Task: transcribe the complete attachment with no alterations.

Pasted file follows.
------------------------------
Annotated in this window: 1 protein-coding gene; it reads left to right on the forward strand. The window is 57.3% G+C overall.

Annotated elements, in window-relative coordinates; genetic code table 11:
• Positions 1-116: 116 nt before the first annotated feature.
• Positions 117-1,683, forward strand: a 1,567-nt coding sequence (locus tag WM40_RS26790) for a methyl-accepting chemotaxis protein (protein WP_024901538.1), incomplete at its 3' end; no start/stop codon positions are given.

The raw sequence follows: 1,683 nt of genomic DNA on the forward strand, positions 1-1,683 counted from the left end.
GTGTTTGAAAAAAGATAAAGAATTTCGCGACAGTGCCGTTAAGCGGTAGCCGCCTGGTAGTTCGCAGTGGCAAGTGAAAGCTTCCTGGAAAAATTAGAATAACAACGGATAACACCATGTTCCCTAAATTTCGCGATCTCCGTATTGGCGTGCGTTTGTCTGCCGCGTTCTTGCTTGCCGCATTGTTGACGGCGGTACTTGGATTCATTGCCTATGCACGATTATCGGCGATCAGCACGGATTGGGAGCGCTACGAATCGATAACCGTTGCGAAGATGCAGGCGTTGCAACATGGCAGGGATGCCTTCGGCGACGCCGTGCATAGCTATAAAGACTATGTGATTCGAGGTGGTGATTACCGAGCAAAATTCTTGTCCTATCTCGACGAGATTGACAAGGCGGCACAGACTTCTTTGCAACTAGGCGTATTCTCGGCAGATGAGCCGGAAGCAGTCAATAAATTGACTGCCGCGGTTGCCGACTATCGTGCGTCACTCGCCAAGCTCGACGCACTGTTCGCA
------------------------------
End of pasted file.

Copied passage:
Annotated in this window: 1 protein-coding gene; it reads left to right on the forward strand. The window is 57.3% G+C overall.

Annotated elements, in window-relative coordinates; genetic code table 11:
• Positions 1-116: 116 nt before the first annotated feature.
• Positions 117-1,683, forward strand: a 1,567-nt coding sequence (locus tag WM40_RS26790) for a methyl-accepting chemotaxis protein (protein WP_024901538.1), incomplete at its 3' end; no start/stop codon positions are given.

The raw sequence follows: 1,683 nt of genomic DNA on the forward strand, positions 1-1,683 counted from the left end.
GTGTTTGAAAAAAGATAAAGAATTTCGCGACAGTGCCGTTAAGCGGTAGCCGCCTGGTAGTTCGCAGTGGCAAGTGAAAGCTTCCTGGAAAAATTAGAATAACAACGGATAACACCATGTTCCCTAAATTTCGCGATCTCCGTATTGGCGTGCGTTTGTCTGCCGCGTTCTTGCTTGCCGCATTGTTGACGGCGGTACTTGGATTCATTGCCTATGCACGATTATCGGCGATCAGCACGGATTGGGAGCGCTACGAATCGATAACCGTTGCGAAGATGCAGGCGTTGCAACATGGCAGGGATGCCTTCGGCGACGCCGTGCATAGCTATAAAGACTATGTGATTCGAGGTGGTGATTACCGAGCAAAATTCTTGTCCTATCTCGACGAGATTGACAAGGCGGCACAGACTTCTTTGCAACTAGGCGTATTCTCGGCAGATGAGCCGGAAGCAGTCAATAAATTGACTGCCGCGGTTGCCGACTATCGTGCGTCACTCGCCAAGCTCGACGCACTGTTCGCA